Tuesday, February 4, 2014

World Cancer Day - Tri for the Cure!

Today is World Cancer Day. Almost everyone has been affected by cancer in some way. Some of us have lost a loved one or friend. Some have personally fought this terrible disease themselves. Whatever your personal connection to cancer, know that you CAN make a difference in a number of different ways. From making a donation to one of the many reputable organizations out there to fundraising for the cancer charity of your choice to volunteering your time to do things for cancer patients - please find a way to get involved in the fight!

There are a few ways that I plan to help this cause in 2014:

1) I just announced today that I am volunteering as a triathlon coach for the Leukemia & Lymphoma Society's Northern Ohio "Team in Training" chapter. I am super excited to work with these individuals and help them achieve their goal of completing the Greater Cleveland Triathlon. This race is literally in my backyard and I am friends with the race director so I am confident it will be an awesome experience!

2) I am completing my first 140.6 iron-distance triathlon at Rev3 Cedar Point in September and plan to race in honor of my cousin Danielle who lost her life to cancer in May of 2012. Danielle was a true fighter and an inspiration to everyone who came in contact with her. I will complete this race and raise money for cancer for her. As a member of Team Rev3 and a past member of Team Fight I will again raise money for Team Fight, the team that supports The Ulman Cancer Fund for Young Adults.

3) I will support and love anyone I know that is suffering with this disease as well as people I have yet to meet. Being compassionate is important. This can happen to any of us!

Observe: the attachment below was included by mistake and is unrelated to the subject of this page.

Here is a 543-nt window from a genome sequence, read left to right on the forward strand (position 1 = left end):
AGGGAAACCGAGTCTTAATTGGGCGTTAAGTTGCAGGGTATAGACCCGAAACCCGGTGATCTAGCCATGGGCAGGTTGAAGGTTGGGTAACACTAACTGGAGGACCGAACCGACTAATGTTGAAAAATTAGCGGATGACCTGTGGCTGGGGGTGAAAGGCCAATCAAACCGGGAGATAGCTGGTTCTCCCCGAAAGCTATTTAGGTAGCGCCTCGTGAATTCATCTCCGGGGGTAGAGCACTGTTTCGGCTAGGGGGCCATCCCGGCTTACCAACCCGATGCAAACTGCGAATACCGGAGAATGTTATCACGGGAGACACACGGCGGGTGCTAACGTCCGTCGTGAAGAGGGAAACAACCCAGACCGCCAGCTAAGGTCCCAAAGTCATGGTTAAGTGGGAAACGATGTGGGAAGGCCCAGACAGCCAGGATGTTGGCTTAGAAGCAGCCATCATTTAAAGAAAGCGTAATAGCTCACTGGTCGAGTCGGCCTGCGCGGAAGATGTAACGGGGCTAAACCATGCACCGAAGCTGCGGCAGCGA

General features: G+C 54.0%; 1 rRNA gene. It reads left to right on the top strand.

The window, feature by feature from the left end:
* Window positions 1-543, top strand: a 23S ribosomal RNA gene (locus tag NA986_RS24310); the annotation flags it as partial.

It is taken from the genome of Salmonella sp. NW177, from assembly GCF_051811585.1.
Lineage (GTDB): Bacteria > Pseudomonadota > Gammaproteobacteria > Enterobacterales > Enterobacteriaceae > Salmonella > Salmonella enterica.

This is a battle that is personal. We must all get involved. Please do something this year to help with the fight - whether monetary, volunteering your time or even just increasing awareness of the disease. Every little thing really does make a difference!


Thursday, January 30, 2014

Glad to see you go, go, go, go, goodbye...January - Update on the Training

What a month. Blah! I am so happy to see January go! Although it is a time of resolutions and new beginnings for many, for me it was just a bad month. You see I really have a strong dislike of winter to begin with. I have always had Seasonal Affective Disorder (SAD) to some degree...more like the "winter blues" but this year it has been at an all-time high. Some days it is hard to pull myself out of bed only to go out into the bitter cold (some days as cold as -30 degrees with the windchill) not to mention the feet of snow we have had several times in the Northeast. Really all I want to do is eat and sleep yet I have somehow managed to keep training. Us Clevelanders are tough people. We just keep going.

With the winter training being more difficult than I can recall in many years I have been relegated to running a lot of my mileage this winter on the treadmill. I'm not even a treadmill hater anymore but I am just sick of it and so is my cranky IT band! In fact I've spent the month with hamstring/IT band issues with the left leg. Taping up with KT tape, foam rolling, Normatec, stretching and more stretching. Next week I'm headed in to a sports chiro to see if they can nip this in the butt before the season really starts.